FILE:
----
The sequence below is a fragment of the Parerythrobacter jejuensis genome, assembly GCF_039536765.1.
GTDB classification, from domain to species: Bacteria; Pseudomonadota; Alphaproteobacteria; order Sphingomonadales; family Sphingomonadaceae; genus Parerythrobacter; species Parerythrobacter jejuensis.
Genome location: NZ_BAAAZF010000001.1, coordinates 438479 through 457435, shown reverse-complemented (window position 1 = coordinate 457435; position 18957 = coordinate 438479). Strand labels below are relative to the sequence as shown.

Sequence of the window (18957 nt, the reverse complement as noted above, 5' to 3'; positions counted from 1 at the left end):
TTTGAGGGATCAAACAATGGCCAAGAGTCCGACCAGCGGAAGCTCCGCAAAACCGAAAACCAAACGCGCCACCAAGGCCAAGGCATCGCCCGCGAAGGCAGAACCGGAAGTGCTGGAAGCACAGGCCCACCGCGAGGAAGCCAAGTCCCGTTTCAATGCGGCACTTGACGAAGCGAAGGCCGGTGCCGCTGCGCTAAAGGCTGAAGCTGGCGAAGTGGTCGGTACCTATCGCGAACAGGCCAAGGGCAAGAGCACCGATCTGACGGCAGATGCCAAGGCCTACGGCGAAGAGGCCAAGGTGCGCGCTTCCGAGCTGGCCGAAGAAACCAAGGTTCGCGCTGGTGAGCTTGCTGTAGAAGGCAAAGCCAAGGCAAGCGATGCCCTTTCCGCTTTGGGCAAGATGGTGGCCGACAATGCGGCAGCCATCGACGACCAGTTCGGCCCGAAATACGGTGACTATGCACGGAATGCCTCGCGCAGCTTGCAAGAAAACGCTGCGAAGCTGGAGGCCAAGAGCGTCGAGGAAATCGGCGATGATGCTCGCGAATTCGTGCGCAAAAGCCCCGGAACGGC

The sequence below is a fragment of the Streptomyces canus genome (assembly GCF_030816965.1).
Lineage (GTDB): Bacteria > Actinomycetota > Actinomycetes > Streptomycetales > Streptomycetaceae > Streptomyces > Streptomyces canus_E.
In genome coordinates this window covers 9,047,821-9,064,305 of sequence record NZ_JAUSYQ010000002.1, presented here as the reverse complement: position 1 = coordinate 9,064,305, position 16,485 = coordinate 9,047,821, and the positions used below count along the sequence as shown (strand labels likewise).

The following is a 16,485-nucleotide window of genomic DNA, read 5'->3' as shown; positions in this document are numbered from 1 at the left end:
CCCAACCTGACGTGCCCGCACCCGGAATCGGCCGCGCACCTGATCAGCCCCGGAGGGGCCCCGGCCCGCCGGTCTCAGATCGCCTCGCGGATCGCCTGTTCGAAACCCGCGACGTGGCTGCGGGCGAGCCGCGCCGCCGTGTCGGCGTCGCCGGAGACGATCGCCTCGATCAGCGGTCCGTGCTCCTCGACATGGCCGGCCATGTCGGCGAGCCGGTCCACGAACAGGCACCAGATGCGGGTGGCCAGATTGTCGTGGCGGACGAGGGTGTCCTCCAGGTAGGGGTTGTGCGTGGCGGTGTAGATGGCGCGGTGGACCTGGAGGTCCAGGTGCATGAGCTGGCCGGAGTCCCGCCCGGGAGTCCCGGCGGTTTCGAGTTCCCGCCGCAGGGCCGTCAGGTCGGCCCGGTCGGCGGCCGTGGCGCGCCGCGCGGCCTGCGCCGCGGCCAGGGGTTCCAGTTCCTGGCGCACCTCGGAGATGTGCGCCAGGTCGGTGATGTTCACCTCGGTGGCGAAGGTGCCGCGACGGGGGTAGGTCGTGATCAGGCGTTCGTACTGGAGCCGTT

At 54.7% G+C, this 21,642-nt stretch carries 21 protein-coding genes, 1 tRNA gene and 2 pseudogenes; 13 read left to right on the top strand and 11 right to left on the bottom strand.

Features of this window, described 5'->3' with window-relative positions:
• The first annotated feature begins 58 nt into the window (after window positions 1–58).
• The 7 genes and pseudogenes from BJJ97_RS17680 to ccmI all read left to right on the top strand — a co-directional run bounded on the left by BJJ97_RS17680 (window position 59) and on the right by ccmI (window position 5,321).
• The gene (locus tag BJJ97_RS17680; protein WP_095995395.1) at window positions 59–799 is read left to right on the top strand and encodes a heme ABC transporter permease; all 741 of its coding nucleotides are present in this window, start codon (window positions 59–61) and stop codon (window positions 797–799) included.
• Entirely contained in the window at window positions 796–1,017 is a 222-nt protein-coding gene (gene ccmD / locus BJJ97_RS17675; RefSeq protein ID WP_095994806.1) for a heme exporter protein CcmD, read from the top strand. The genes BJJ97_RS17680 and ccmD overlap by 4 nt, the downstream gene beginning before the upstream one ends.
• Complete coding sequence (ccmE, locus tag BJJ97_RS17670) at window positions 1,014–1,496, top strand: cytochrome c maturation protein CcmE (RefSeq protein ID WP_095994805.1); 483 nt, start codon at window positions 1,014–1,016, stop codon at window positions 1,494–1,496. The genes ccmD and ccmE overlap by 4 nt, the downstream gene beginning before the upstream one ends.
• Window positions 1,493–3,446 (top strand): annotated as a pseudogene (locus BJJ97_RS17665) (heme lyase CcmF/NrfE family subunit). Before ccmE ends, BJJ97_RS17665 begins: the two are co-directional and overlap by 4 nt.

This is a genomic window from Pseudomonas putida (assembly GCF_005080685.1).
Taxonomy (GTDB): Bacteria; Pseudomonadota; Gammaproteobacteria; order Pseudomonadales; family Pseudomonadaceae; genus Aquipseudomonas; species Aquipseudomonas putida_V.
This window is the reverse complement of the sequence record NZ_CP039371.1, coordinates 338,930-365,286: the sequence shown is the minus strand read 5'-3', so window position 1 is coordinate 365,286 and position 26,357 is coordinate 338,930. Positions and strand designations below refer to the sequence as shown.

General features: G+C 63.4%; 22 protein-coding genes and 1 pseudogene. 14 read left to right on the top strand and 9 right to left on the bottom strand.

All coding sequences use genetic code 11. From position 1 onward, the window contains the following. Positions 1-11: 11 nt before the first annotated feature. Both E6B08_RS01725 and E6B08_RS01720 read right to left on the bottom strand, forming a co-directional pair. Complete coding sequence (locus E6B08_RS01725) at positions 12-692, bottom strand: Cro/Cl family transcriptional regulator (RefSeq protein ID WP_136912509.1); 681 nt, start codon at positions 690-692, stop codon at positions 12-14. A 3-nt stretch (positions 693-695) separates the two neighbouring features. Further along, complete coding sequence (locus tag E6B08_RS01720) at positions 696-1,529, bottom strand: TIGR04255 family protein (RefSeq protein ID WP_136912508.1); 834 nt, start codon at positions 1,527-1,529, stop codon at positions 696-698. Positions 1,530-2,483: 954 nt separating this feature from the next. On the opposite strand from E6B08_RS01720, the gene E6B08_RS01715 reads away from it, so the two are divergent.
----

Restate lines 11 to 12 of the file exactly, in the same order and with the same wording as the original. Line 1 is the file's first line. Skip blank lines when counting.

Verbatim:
At 54.7% G+C, this 21,642-nt stretch carries 21 protein-coding genes, 1 tRNA gene and 2 pseudogenes; 13 read left to right on the top strand and 11 right to left on the bottom strand.

Features of this window, described 5'->3' with window-relative positions: